The Acute 1-Week Effects of the Zone Diet on Body Composition, Blood Lipid Levels, and Performance in Recreational Endurance Athletes
Department of Life Sciences, Kingston University, Kingston KT1 2EE, England.The Journal of Strength and Conditioning Research (Impact Factor: 2.08). 03/2002; 16(1):50-7. DOI: 10.1519/00124278-200202000-00009
The aim of this study was to examine the effects of a 7-day Zone diet compared with a normal diet on maximal oxygen uptake (V(O)2 max), running time to exhaustion during endurance performance, and body composition. Eight men, with the following physical characteristics (mean +/- SE), participated in this study: age, 26.1 +/- 1.9 years; height, 178 +/- 1.7 cm; mass, 70.7 +/- 2.1 kg; and V(O)2 max, 54.6 +/- 3.1 ml x kg(-1) x min(-1). All subjects undertook pretesting for V(O)2 max, time to exhaustion (80% V(O)2 max), and body composition (Biostat 1500) before following either the normal diet or the Zone diet for 7 days. These performance trials were performed before and after the dietary period. There was a significant (p < 0.05) decrease in total energy consumption from a mean of 2,314 +/- 334 kcal on a pretest diet to 1,994 +/- 438 kcal on the Zone diet. Subjects showed a significant reduction (p < 0.02) in body mass from 70.7 +/- 2.1 kg to 69.8 +/- 2.1 kg. In the 80% V(O)2 max time to exhaustion trial, there was a significant reduction (p < 0.05) in time to exhaustion from 37.68 +/- 8.6 minutes for the pretest diet to 34.11 +/- 7.01 minutes for the Zone diet. In conclusion, the claim of the authors of the Zone diet that performance time and V(O)2 max can be improved was not shown in this 1-week research trial. We would suggest that this is not a nutritional strategy that athletes should use until further work has been conducted.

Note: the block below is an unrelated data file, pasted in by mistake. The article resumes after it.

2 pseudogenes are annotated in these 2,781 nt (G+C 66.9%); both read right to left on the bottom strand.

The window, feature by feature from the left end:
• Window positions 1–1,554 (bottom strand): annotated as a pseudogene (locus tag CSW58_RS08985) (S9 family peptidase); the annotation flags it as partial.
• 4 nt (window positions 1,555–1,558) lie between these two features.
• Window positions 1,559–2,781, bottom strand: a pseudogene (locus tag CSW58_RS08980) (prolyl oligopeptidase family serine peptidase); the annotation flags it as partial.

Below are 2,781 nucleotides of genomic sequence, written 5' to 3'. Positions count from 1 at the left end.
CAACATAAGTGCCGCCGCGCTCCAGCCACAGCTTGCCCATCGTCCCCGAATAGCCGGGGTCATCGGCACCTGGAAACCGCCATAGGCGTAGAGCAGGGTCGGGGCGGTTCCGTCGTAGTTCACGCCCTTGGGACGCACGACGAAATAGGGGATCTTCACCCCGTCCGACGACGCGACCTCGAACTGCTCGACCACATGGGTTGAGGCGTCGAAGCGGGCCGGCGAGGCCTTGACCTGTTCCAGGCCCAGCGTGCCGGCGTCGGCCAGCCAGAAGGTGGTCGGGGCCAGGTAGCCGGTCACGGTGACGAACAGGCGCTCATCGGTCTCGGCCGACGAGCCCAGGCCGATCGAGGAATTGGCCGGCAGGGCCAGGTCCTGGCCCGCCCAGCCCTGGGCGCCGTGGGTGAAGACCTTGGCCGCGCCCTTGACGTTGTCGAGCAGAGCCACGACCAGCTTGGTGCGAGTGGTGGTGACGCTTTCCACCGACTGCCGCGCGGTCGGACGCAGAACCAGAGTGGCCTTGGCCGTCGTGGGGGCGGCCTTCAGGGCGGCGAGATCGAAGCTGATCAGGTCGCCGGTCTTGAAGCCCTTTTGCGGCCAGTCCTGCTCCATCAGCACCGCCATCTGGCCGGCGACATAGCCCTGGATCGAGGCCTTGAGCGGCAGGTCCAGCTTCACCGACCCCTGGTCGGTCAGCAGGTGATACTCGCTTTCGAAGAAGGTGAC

[Show abstract] [Hide abstract]
- "While the protein requirements of endurance athletes during periods of deliberate negative energy balance has not been systematically investigated, it is likely that these individuals would benefit from higher dietary protein availability (Tipton and Witard 2007), similar to resistance-trained athletes (Helms et al. 2013). However, any additional dietary protein intake should not be at the expense of achieving adequate CHO goals, which are essential if an athlete aims to maintain training quality (i.e., intensity) and performance (Jarvis et al. 2002; Macdermid and Stannard 2006). "